When we think of carbon fiber automotive parts, we usually picture car hoods, spoiler wings, and maybe side skirts. This high-tech material has an incredible strength-to-weight ratio, so adding cosmetic elements to your car does not affect your handling, and replacing the heavier elements with composite parts actually enhances performance and mileage, while also increasing acceleration and speeds.
I think it is safe to say that carbon fiber automotive parts are a total win for the automotive industry.
So why don’t makers switch to full carbon fiber body structures?
The problem with carbon fiber parts is that they are more expensive and difficult to manufacture. Carbon fibers, as the name suggests, are very thin strands of carbon that are tightly woven into flat textiles with alternate filament orientations which ultimately give the material its strength.
The necessary rigidity for automotive applications is achieved by combining the sheets with high-quality epoxy resin. Both materials are set in a mold to be heated or baked so they take the shape we need. Of course, that is an oversimplified way of explaining the process, but every manufacturer applies a different resin or method to their parts, and most are very secretive about this.
This creates a problem for the automotive industry: carbon fiber production has not yet become standardized. However, we think that is about to change soon.
Carbon Fiber Full Body Cars
Although there are today cars with carbon fiber bodies, like racing and performance models, we are still waiting for the technology to become available for the masses. Steel is still prevalent among commercial-grade vehicles as it is fairly cheap to produce. Aluminum is also used, but it is usually reserved for high-end models as it is lighter than steel but more expensive.
However, we think this is about to change. Volvo, the legendary automaker famous for introducing many of the staple safety features in vehicles today, has been testing carbon fiber automotive parts and studying their protective capabilities.
Unlike metals, carbon fiber is rigid and tends to disperse shock energy in all directions. Carbon fiber components are as strong as steel or aluminum, even when they are lighter. The main difference is that when enough force is applied, carbon fiber parts tend to shatter instead of just crumpling like steel. This means that much of the shock force of a crash dissipates instead of being absorbed or transferred into the car. Moreover, due to carbon fiber´s lightweightness, there is less mass driving the vehicle forward during a crash, so less energy needs to be dissipated or absorbed by the car frame.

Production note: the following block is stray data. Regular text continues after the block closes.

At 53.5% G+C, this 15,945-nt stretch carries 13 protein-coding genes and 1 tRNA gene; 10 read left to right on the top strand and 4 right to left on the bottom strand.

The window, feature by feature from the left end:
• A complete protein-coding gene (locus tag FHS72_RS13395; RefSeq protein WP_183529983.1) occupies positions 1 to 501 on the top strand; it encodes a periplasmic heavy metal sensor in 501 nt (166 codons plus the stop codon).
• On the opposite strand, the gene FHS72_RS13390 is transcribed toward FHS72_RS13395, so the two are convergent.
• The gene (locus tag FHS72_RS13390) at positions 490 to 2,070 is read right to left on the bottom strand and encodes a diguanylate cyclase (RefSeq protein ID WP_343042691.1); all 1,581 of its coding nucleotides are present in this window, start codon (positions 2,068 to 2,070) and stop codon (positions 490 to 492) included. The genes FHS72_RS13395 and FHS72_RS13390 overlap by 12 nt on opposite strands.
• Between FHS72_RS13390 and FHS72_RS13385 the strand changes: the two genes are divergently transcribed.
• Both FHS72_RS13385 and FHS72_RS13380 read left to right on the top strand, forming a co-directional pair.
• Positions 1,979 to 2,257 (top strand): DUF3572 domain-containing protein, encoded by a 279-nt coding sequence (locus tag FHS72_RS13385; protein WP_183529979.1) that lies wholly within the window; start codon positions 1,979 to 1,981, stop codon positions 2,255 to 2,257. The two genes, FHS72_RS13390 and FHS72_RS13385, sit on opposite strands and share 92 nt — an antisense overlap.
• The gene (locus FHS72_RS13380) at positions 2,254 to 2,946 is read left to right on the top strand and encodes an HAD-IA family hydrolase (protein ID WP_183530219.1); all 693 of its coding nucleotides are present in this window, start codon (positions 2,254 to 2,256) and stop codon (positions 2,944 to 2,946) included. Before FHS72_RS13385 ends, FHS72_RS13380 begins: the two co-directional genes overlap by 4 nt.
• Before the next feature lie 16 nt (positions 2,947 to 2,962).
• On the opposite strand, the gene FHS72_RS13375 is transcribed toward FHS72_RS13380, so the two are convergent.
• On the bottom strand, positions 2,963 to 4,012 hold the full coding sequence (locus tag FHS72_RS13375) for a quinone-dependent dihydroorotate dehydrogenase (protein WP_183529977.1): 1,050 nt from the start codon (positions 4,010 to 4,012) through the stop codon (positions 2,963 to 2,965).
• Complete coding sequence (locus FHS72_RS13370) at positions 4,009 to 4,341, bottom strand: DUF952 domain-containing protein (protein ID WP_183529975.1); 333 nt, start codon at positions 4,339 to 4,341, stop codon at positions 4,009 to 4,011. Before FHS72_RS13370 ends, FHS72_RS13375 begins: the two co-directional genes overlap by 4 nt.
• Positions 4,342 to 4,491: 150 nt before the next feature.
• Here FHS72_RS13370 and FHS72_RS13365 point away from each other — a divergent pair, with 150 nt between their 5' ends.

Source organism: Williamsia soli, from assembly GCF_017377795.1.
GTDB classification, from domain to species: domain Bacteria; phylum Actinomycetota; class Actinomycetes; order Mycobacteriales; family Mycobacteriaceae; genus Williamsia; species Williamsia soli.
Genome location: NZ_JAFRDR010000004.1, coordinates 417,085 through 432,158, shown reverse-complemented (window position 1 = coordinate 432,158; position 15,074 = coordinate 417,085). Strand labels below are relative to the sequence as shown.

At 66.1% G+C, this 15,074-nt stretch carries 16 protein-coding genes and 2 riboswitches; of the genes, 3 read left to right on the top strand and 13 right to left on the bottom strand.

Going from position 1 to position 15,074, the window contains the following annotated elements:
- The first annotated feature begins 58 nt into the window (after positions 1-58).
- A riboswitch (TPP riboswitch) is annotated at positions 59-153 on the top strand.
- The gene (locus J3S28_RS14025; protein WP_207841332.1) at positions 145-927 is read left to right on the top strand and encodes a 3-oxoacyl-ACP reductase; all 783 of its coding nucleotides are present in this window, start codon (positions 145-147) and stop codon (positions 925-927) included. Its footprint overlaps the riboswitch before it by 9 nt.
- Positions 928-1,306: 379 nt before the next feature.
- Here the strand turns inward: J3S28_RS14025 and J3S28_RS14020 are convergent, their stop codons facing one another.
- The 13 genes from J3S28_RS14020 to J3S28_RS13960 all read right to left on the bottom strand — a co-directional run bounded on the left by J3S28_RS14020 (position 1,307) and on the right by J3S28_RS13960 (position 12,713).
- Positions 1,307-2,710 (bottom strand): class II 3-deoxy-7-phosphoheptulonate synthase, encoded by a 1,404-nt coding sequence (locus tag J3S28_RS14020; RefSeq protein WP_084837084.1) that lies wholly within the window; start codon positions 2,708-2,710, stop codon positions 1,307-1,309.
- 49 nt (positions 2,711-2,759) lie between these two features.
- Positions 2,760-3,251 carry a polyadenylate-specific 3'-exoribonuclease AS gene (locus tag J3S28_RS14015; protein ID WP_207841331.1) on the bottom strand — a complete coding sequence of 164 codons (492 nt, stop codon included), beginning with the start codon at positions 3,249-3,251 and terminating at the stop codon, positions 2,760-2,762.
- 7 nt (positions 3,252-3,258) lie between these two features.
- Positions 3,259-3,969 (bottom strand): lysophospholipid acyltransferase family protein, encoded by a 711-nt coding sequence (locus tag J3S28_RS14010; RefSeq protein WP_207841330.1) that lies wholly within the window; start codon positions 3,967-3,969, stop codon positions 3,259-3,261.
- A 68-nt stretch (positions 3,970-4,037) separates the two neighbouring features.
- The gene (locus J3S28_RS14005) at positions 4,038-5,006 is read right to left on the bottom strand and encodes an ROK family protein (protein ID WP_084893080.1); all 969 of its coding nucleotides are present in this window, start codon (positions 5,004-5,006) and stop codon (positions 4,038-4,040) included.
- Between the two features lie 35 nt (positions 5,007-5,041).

That’s why we see Formula 1 cars, which are mostly made of carbon fiber, crashing at incredible speeds in spectacular fashion, but the drivers usually walk out with minor injuries.
This has prompted Volvo to study the possibility of a full carbon fiber body over a steel frame for their commercial models. If history serves as a guide, many of their technological improvements in terms of safety have been quickly adopted by other makers. Volvo has so far shown very positive results in this regard, which means other makers might soon follow suit.
Their hybrid Polestar 1 has a full carbon fiber body, which made them slash close to 500 pounds off its total weight, improving the mileage and energy independence of the model. The company showed very promising results which bode well for the carbon fiber industry as demand for composite parts could eventually boost production and drive prices down.
Today, there are many providers offering quality carbon fiber sheets and products for manufacturers and hobbyists. Protech Composites, for example, offers the highest quality carbon fiber sheets and panels for manufacturers and hobbyists in the auto industry and many other specialized fields that benefit from the advantages carbon fiber parts provide. Visit their website or contact them directly if you want to know more about how their products can positively impact your line of work.